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Pilgrimage to Damascus
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Marianna Elkush permitted to enter Syria for eye surgery
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Israeli Druze to go on historic visit to Syria
For first time, Israel permits Druze citizens to visit holy sites in Syria. First group leaving next week, will stay for one week, meet relatives

For the first time, Israel will permit 300 Druze citizens of the State to visit sites in Syria related to the Druze religion. Until now, only residents of four villages in the north of the Golan Heights – Mas'ade, Majdal Shams, Buq'ata and Ein Kanieh – have been permitted to enter Syria, with confirmation from the Syrian authorities and with Red Cross mediation.

 

Leaders of the Druze communities recently approached Interior Minister Eli Yishai (Shas), requesting special permission for Druze religionists to enter Syria, since it is forbidden to Israelis to visit states which have no diplomatic ties with Israel or which constitute a threat.

 

In the past, in certain cases Israel has permitted brides to pass between the Golan Heights and Syria, the transfer of Golan apples to Syria, and some students to study at Damascus universities. Permits have been issued only after careful security checks, to ascertain that all passage is essential and does not constitute a security threat.

 

The Interior Ministry said the first group is expected to cross by next week with a permit to remain in Damascus and its environs for one week. The crossing will take place at King Hussein Bridge near Bet Shean, and the pilgrims will travel through Jordan to Syria.

 

The ministry said it considers it important to enable Israeli citizens to undertake visits whose purpose is religious, which is why Yishai agreed to allow hundreds of Druze to visit Syria within a short time. In the future, the ministry said, other cases will be examined.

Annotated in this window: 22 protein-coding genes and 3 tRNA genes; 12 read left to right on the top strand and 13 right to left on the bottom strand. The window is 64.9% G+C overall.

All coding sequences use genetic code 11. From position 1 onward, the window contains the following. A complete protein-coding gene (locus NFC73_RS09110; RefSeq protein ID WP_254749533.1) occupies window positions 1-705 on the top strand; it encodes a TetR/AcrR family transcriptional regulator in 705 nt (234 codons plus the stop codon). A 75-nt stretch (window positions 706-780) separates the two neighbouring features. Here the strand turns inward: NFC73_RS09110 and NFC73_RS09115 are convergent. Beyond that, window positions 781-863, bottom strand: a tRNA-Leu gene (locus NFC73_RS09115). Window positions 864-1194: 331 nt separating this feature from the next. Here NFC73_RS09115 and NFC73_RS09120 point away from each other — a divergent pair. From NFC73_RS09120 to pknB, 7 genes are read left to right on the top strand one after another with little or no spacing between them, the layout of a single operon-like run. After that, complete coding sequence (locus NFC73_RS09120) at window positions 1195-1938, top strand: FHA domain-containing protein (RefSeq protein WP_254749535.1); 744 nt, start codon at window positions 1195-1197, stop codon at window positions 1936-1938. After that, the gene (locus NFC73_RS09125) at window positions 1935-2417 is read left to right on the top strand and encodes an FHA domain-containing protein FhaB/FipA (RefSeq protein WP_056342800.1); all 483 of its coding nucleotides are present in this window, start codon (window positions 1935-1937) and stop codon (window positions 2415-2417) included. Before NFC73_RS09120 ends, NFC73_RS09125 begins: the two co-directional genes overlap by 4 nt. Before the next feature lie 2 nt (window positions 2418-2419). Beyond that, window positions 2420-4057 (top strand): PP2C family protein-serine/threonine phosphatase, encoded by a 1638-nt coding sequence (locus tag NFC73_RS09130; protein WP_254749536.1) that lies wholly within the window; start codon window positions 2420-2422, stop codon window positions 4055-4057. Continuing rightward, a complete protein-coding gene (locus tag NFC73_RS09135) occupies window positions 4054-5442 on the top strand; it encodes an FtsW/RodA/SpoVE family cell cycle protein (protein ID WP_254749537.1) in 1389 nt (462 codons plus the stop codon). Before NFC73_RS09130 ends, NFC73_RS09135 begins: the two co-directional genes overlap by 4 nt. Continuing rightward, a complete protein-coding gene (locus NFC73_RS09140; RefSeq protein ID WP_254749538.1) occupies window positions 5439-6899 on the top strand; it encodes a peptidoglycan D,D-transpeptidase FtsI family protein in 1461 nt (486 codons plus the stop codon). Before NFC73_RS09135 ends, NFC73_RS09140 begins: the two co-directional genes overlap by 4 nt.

'Major revolution for Israeli Druze'

Said Neboani, the Interior Ministry's population administration director for the north, said that there are currently some 750,000 Druze in Syria who have family members in Israel. Some 120,000 Druze live in Israel, mainly on Mount Carmel and the western Galilee. Most have long since lost their connection with their relatives in Syria.

 

"We're talking about a major revolution for the Druze population in Israel, who can visit family members as well as make a pilgrimage," he said. "The hope is that the 300 will grow to 700 and then 1,000. Maybe we can get permission also for women."

 

Sheikh Kamal Salame, a resident of Hurfeish, is among those who will visit Syria next week.

 

"This is a historic decision which enables an orderly group of Druze in Israel to go to Syria," he said. "We are very excited. This is a visit of fraternity, coexistence, reconciliation and peace with our brothers who live in Syria. There is no politics here, just unification with our families which has been given a seal of approval from Israel. We hope to see other such events in the future. All my family are excited, not just me, and some of the group will see relatives whom they haven't seen for almost 60 years."

 

Also Wednesday, Defense Minister Ehud Barak authorized a 14-year-old girl from Buq'ata to go to Syria for eye surgery. This was also a special case, because Israeli citizens are not usually permitted to go to Syria even for medical reasons.

 

 

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